Fri, Sep 25, 2015 - Page 1 News List

DPP mayors, commissioners boycott MOE program

By Yu Ming-chin, Rachel Lin and Jonathan Chin  /  Staff reporters, with staff writer

Minister of Education Wu Se-hwa yesterday answers questions from legislators during a meeting of the legislature’s Education and Culture Committee in Taipei.

Photo: Chu Pei-hsiung, Taipei Times

Democratic Progressive Party (DPP) local government heads have launched a boycott of the Ministry of Education’s (MOE) “Integrated Supervision Program” to help relieve teachers who are overburdened with administrative work.

Yilan County Commissioner Lin Tsung-hsien (林聰賢) initiated the boycott on Wednesday, announcing that Yilan would not take part in the program.

The mayors of Taichung, Tainan, Kaohsiung, Taoyuan and Hsinchu, and the commissioners of Penghu, Chiayi, Changhua and Pingtung counties followed suit yesterday.

Lin said the program would require teachers and staff to meet 74 itemized sets of performance metrics, which would mean that they would undergo an evaluation or inspection every 2.6 days on average.

The staff evaluations, project plans, progress reports and achievement presentations would require teachers and staff to complete between 300 and 400 forms, Lin said, adding that “the excessive metrics left educators no time or energy for instructing pupils.”

Lin said that he took the lead in boycotting the program to “give teachers back the time they deserve, students the teachers they deserve and Taiwan the good education system it deserves.”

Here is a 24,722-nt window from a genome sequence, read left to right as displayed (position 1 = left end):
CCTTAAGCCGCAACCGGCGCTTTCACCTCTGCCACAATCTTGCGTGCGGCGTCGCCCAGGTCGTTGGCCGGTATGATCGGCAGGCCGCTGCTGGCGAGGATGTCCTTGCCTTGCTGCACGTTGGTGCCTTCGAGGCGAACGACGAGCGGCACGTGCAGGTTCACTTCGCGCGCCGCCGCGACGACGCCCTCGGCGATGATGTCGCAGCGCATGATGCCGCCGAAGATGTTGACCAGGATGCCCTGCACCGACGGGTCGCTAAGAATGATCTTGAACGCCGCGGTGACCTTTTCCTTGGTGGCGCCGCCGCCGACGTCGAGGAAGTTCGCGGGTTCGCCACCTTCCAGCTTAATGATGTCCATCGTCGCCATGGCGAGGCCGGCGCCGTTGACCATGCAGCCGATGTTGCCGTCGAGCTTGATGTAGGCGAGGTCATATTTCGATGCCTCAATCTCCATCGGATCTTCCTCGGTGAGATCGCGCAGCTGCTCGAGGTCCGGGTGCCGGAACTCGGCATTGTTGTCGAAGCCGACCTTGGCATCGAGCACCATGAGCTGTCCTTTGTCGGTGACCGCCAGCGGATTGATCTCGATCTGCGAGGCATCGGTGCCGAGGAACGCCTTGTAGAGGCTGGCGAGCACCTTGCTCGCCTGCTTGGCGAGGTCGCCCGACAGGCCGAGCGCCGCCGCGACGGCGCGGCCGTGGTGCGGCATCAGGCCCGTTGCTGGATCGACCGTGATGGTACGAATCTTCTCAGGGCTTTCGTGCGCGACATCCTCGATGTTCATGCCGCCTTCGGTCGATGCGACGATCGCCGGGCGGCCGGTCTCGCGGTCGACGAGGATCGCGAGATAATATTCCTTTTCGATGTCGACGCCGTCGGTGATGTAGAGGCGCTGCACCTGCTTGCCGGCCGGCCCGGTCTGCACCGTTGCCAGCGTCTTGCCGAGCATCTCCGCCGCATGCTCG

Taichung Education Bureau Director-General Yan Ching-hsiang (顏慶祥) said that the central government should allow the counties and cities the authority to make their own policies.

“Trust is the core value of education and adjusting policy to circumstances should be the principle of administration,” he said.

The Chiayi County Government said that “the practice works the adults to death for no benefit to the children and is the tragedy of national education,” pledging to “cease any evaluation or inspection” that has no real effect on education.

Tainan Mayor William Lai (賴清德) said on Facebook that he supports Lin’s decision, describing the ministry-mandated activities, reports and study groups as “administrative burdens” and “make-busy work” that “do not improve the quality of education.”

The Kaohsiung City Government said constant performance evaluations had substantially increased paperwork and exhausted teachers and administrators. It urged the ministry to rethink its program and to trim its performance requirements.

However, Minister of Education Wu Se-hwa (吳思華) said that he has trimmed items from the program since assuming office, but there is a need for supervision because educational budgets come from taxpayers’ money.

Additional reporting by Hung Jui-ching and Wang Jung-hsiang

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